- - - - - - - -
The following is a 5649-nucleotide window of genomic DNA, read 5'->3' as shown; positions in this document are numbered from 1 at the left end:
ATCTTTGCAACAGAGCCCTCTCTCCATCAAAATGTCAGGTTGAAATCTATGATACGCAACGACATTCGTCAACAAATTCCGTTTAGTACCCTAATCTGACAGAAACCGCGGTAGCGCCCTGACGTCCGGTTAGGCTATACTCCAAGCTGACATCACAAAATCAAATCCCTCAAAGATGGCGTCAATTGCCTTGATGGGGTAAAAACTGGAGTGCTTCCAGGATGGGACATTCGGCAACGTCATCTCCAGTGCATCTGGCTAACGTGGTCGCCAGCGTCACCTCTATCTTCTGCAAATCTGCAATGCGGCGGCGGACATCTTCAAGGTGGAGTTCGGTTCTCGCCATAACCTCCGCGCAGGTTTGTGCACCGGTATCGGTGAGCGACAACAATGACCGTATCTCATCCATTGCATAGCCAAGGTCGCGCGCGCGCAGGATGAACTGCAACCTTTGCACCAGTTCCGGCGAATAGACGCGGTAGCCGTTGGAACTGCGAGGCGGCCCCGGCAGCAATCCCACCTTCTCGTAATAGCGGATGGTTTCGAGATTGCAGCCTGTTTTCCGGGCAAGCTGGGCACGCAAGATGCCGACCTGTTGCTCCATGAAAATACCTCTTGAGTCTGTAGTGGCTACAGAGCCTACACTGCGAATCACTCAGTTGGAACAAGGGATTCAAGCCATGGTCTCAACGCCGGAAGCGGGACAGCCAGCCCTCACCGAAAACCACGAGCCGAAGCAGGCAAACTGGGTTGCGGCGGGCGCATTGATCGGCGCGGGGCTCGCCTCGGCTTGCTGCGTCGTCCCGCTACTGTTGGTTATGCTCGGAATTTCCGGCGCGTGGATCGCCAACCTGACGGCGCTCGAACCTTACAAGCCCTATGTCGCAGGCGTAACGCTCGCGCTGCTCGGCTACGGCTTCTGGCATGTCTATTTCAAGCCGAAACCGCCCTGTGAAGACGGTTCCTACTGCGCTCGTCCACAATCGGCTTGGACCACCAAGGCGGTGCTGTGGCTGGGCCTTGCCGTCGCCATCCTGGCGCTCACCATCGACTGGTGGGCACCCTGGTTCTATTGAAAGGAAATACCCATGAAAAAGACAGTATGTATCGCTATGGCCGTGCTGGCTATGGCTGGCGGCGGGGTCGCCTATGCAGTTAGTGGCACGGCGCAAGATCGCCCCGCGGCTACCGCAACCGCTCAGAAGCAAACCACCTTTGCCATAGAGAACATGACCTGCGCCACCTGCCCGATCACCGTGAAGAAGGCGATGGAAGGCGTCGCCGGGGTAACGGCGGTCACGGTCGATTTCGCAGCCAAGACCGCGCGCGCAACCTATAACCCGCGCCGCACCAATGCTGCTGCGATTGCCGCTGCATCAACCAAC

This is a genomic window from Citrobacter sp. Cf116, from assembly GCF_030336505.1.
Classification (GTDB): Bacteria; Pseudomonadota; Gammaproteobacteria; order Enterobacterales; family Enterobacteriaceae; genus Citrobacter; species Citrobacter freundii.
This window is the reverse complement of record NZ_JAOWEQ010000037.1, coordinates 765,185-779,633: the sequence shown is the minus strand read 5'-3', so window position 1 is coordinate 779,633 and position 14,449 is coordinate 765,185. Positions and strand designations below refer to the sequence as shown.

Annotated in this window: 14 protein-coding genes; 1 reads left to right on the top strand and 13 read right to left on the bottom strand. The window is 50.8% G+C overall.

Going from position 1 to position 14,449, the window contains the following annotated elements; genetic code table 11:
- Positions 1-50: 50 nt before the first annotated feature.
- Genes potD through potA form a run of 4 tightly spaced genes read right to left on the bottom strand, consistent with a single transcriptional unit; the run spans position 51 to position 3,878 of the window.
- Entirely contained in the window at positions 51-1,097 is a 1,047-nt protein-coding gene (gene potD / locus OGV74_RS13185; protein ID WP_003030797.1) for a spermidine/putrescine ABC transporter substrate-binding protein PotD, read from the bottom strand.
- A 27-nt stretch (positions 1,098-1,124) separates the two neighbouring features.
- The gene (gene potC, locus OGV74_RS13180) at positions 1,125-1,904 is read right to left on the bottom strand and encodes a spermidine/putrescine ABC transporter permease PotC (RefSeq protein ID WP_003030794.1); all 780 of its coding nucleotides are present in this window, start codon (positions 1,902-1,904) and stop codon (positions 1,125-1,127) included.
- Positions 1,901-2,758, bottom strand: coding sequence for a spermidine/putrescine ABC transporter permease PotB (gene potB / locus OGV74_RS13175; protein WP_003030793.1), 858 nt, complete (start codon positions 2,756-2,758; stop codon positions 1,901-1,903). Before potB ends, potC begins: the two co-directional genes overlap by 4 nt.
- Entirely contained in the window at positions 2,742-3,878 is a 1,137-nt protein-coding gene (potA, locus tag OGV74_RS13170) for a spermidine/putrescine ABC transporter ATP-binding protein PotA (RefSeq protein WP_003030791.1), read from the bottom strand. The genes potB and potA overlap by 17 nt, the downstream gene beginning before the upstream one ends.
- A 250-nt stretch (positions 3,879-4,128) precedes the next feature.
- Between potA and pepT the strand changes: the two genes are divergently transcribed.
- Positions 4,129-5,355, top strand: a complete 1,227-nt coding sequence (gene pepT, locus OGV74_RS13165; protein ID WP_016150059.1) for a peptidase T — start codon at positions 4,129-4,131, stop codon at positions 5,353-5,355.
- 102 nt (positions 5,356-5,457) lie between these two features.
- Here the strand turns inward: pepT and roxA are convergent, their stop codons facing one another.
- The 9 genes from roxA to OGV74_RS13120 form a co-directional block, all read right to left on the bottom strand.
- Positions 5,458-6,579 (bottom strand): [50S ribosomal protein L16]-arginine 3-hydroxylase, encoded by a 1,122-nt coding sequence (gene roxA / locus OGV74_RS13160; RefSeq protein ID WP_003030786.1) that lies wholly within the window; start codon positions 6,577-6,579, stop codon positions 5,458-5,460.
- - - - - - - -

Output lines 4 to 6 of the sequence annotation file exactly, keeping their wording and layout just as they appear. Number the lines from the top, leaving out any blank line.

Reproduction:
Classification (GTDB): Bacteria; Pseudomonadota; Gammaproteobacteria; order Enterobacterales; family Enterobacteriaceae; genus Citrobacter; species Citrobacter freundii.
This window is the reverse complement of record NZ_JAOWEQ010000037.1, coordinates 765,185-779,633: the sequence shown is the minus strand read 5'-3', so window position 1 is coordinate 779,633 and position 14,449 is coordinate 765,185. Positions and strand designations below refer to the sequence as shown.

Annotated in this window: 14 protein-coding genes; 1 reads left to right on the top strand and 13 read right to left on the bottom strand. The window is 50.8% G+C overall.